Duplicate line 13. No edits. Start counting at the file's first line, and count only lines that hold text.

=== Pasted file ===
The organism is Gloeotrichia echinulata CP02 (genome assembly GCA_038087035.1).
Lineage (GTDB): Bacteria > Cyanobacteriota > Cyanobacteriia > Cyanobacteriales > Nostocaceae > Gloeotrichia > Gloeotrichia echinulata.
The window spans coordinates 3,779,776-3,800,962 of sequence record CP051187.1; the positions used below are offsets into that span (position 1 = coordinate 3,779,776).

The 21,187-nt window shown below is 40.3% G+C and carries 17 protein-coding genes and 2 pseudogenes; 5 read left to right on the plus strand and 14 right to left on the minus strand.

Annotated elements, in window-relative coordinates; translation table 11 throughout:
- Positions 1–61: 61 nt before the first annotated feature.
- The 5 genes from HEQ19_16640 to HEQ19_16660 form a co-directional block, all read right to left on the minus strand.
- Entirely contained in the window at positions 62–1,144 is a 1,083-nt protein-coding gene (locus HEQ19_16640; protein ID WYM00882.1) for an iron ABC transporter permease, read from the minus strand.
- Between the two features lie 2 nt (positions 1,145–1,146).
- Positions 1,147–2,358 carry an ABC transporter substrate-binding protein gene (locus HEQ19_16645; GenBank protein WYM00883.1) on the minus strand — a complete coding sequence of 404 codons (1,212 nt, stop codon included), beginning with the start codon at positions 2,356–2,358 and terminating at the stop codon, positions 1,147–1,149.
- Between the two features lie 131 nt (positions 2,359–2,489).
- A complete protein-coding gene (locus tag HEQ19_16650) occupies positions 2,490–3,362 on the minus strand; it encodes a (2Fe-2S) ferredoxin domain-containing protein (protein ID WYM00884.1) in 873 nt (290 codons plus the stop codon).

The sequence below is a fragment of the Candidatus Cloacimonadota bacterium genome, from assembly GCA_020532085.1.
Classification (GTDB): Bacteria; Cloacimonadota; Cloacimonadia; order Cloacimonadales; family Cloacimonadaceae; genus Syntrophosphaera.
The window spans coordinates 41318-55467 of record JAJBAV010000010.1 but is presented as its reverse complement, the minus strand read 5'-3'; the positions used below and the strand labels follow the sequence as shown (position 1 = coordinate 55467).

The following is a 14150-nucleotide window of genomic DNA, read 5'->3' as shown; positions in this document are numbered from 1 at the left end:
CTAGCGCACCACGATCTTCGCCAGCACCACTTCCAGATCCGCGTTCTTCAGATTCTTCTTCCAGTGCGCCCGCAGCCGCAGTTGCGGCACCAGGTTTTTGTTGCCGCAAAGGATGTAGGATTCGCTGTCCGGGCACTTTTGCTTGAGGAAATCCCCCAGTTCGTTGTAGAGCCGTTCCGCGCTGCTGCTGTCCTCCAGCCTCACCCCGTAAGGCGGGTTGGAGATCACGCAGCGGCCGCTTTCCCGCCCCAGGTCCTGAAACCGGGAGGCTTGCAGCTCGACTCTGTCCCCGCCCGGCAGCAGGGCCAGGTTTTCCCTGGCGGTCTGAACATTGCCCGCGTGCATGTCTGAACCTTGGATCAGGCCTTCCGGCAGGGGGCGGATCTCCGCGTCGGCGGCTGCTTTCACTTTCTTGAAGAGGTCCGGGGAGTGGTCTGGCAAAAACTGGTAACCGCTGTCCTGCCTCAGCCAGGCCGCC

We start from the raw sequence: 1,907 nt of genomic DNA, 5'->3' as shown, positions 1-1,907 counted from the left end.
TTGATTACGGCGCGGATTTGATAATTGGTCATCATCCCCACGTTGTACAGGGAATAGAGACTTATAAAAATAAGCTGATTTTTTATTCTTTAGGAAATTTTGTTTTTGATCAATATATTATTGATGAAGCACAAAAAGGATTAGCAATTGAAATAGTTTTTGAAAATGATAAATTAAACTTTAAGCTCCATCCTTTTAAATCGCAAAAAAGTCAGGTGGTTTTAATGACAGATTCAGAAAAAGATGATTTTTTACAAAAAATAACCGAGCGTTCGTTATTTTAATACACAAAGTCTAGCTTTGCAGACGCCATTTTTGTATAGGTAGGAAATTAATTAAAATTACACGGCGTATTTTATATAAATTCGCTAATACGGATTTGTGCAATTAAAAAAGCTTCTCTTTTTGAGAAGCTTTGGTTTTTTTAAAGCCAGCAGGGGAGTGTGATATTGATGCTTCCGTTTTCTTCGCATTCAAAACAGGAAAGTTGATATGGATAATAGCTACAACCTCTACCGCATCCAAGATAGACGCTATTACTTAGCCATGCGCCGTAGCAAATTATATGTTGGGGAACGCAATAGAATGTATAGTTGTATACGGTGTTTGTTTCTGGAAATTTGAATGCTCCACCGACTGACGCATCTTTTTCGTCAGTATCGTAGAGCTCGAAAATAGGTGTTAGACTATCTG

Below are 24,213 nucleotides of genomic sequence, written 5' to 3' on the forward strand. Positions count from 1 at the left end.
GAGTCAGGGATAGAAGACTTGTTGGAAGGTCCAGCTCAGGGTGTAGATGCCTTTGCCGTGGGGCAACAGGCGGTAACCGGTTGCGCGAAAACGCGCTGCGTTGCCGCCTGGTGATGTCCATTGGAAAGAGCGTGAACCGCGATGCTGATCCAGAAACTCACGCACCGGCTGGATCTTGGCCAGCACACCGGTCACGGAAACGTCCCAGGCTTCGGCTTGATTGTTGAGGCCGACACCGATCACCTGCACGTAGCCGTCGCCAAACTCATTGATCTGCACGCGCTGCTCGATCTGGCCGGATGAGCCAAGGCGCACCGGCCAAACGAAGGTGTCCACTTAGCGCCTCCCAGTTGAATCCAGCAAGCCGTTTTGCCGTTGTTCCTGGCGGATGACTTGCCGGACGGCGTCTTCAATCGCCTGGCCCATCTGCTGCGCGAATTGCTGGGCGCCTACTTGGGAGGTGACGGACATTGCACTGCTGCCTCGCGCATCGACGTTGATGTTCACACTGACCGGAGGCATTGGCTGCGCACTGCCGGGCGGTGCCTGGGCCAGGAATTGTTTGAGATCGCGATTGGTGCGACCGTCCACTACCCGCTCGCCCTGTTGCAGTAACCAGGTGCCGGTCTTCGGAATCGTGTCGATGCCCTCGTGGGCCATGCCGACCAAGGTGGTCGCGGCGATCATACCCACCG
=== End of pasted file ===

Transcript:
The sequence below is a fragment of the Candidatus Cloacimonadota bacterium genome, from assembly GCA_020532085.1.